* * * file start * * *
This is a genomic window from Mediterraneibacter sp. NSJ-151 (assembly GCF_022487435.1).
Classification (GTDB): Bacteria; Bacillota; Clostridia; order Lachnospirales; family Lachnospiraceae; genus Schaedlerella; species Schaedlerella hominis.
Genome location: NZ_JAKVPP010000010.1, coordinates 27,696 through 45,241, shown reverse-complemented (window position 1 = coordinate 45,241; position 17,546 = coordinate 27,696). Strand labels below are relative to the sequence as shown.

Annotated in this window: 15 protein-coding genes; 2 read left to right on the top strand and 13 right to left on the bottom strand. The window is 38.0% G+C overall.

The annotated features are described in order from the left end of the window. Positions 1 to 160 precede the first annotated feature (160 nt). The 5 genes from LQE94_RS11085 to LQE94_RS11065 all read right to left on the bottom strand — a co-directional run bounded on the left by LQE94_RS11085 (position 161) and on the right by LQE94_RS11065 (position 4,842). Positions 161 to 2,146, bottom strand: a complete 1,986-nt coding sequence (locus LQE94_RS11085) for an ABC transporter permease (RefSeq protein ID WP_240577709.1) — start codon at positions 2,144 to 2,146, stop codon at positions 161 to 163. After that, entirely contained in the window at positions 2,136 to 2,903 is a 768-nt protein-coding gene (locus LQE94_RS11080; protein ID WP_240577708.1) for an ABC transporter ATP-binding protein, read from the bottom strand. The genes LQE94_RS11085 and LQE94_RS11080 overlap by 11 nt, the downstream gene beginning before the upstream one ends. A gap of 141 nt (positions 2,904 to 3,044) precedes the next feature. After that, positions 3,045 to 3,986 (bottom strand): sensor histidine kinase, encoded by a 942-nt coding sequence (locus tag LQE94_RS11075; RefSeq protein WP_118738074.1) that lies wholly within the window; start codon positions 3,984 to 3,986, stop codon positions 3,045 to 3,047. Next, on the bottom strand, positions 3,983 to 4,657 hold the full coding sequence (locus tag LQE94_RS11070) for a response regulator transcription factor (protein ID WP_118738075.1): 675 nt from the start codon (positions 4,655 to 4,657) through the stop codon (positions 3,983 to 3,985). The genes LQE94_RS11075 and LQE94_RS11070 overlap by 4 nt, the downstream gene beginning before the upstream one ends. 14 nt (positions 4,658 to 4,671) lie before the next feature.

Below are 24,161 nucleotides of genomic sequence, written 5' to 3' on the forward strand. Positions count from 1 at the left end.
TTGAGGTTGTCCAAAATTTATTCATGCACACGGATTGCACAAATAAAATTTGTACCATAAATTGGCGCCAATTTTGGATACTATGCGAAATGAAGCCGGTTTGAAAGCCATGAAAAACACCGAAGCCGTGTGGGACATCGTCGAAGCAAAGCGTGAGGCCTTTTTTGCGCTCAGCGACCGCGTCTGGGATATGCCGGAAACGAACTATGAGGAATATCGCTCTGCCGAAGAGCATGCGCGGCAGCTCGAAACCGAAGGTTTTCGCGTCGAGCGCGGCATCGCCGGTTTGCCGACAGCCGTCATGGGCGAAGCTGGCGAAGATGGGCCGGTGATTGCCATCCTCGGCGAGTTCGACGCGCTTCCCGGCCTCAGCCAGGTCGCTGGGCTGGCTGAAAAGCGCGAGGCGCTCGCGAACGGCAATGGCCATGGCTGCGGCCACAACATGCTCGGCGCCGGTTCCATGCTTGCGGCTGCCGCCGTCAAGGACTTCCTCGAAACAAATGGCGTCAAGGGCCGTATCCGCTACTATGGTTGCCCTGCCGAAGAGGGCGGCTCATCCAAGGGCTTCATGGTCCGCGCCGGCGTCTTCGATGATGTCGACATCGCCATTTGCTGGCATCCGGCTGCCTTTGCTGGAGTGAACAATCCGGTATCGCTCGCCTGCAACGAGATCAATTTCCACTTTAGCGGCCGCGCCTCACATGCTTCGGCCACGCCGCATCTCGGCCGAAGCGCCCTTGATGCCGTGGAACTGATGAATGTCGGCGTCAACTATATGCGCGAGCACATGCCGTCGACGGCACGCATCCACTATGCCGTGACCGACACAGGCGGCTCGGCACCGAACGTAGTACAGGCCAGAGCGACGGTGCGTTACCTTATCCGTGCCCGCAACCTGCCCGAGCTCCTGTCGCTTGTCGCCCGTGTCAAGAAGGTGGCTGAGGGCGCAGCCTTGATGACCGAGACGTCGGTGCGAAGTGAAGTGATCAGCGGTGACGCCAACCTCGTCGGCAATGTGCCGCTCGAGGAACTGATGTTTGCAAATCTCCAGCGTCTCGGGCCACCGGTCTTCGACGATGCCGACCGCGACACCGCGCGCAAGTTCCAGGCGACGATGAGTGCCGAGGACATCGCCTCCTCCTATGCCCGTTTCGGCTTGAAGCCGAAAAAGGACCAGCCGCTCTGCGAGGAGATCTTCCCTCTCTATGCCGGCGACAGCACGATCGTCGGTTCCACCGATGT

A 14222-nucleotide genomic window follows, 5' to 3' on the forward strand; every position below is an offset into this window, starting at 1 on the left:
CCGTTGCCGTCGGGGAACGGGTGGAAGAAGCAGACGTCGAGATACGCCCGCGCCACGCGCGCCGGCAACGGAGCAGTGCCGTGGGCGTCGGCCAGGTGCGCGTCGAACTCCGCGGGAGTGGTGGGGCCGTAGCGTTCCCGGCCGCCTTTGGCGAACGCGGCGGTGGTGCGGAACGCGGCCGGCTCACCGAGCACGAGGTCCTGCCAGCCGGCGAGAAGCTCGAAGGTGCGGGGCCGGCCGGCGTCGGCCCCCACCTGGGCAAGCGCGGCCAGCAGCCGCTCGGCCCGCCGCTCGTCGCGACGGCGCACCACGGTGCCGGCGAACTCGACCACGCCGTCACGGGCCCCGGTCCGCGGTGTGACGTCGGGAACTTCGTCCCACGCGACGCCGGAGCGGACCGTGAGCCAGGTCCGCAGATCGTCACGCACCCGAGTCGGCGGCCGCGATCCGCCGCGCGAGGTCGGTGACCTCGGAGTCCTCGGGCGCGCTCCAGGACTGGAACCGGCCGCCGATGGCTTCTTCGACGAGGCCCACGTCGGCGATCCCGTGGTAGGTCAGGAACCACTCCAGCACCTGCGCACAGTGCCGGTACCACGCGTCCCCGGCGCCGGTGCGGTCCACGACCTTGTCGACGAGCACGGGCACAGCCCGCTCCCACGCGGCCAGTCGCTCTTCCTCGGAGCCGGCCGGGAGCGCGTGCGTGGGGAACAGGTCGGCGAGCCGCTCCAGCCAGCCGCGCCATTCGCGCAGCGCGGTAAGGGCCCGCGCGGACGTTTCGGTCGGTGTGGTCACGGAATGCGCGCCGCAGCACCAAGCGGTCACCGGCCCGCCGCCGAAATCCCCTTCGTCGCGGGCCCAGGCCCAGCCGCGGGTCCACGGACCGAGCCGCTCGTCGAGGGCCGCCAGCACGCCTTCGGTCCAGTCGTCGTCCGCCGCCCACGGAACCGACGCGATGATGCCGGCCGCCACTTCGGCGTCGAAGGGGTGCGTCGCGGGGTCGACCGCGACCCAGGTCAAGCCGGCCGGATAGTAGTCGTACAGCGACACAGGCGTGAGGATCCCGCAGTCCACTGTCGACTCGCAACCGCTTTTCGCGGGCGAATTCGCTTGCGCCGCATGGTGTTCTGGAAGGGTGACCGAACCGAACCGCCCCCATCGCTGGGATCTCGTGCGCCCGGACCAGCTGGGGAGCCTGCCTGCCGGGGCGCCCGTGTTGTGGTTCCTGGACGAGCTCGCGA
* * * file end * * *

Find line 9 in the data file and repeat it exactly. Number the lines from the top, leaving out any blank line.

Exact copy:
CCGTTGCCGTCGGGGAACGGGTGGAAGAAGCAGACGTCGAGATACGCCCGCGCCACGCGCGCCGGCAACGGAGCAGTGCCGTGGGCGTCGGCCAGGTGCGCGTCGAACTCCGCGGGAGTGGTGGGGCCGTAGCGTTCCCGGCCGCCTTTGGCGAACGCGGCGGTGGTGCGGAACGCGGCCGGCTCACCGAGCACGAGGTCCTGCCAGCCGGCGAGAAGCTCGAAGGTGCGGGGCCGGCCGGCGTCGGCCCCCACCTGGGCAAGCGCGGCCAGCAGCCGCTCGGCCCGCCGCTCGTCGCGACGGCGCACCACGGTGCCGGCGAACTCGACCACGCCGTCACGGGCCCCGGTCCGCGGTGTGACGTCGGGAACTTCGTCCCACGCGACGCCGGAGCGGACCGTGAGCCAGGTCCGCAGATCGTCACGCACCCGAGTCGGCGGCCGCGATCCGCCGCGCGAGGTCGGTGACCTCGGAGTCCTCGGGCGCGCTCCAGGACTGGAACCGGCCGCCGATGGCTTCTTCGACGAGGCCCACGTCGGCGATCCCGTGGTAGGTCAGGAACCACTCCAGCACCTGCGCACAGTGCCGGTACCACGCGTCCCCGGCGCCGGTGCGGTCCACGACCTTGTCGACGAGCACGGGCACAGCCCGCTCCCACGCGGCCAGTCGCTCTTCCTCGGAGCCGGCCGGGAGCGCGTGCGTGGGGAACAGGTCGGCGAGCCGCTCCAGCCAGCCGCGCCATTCGCGCAGCGCGGTAAGGGCCCGCGCGGACGTTTCGGTCGGTGTGGTCACGGAATGCGCGCCGCAGCACCAAGCGGTCACCGGCCCGCCGCCGAAATCCCCTTCGTCGCGGGCCCAGGCCCAGCCGCGGGTCCACGGACCGAGCCGCTCGTCGAGGGCCGCCAGCACGCCTTCGGTCCAGTCGTCGTCCGCCGCCCACGGAACCGACGCGATGATGCCGGCCGCCACTTCGGCGTCGAAGGGGTGCGTCGCGGGGTCGACCGCGACCCAGGTCAAGCCGGCCGGATAGTAGTCGTACAGCGACACAGGCGTGAGGATCCCGCAGTCCACTGTCGACTCGCAACCGCTTTTCGCGGGCGAATTCGCTTGCGCCGCATGGTGTTCTGGAAGGGTGACCGAACCGAACCGCCCCCATCGCTGGGATCTCGTGCGCCCGGACCAGCTGGGGAGCCTGCCTGCCGGGGCGCCCGTGTTGTGGTTCCTGGACGAGCTCGCGA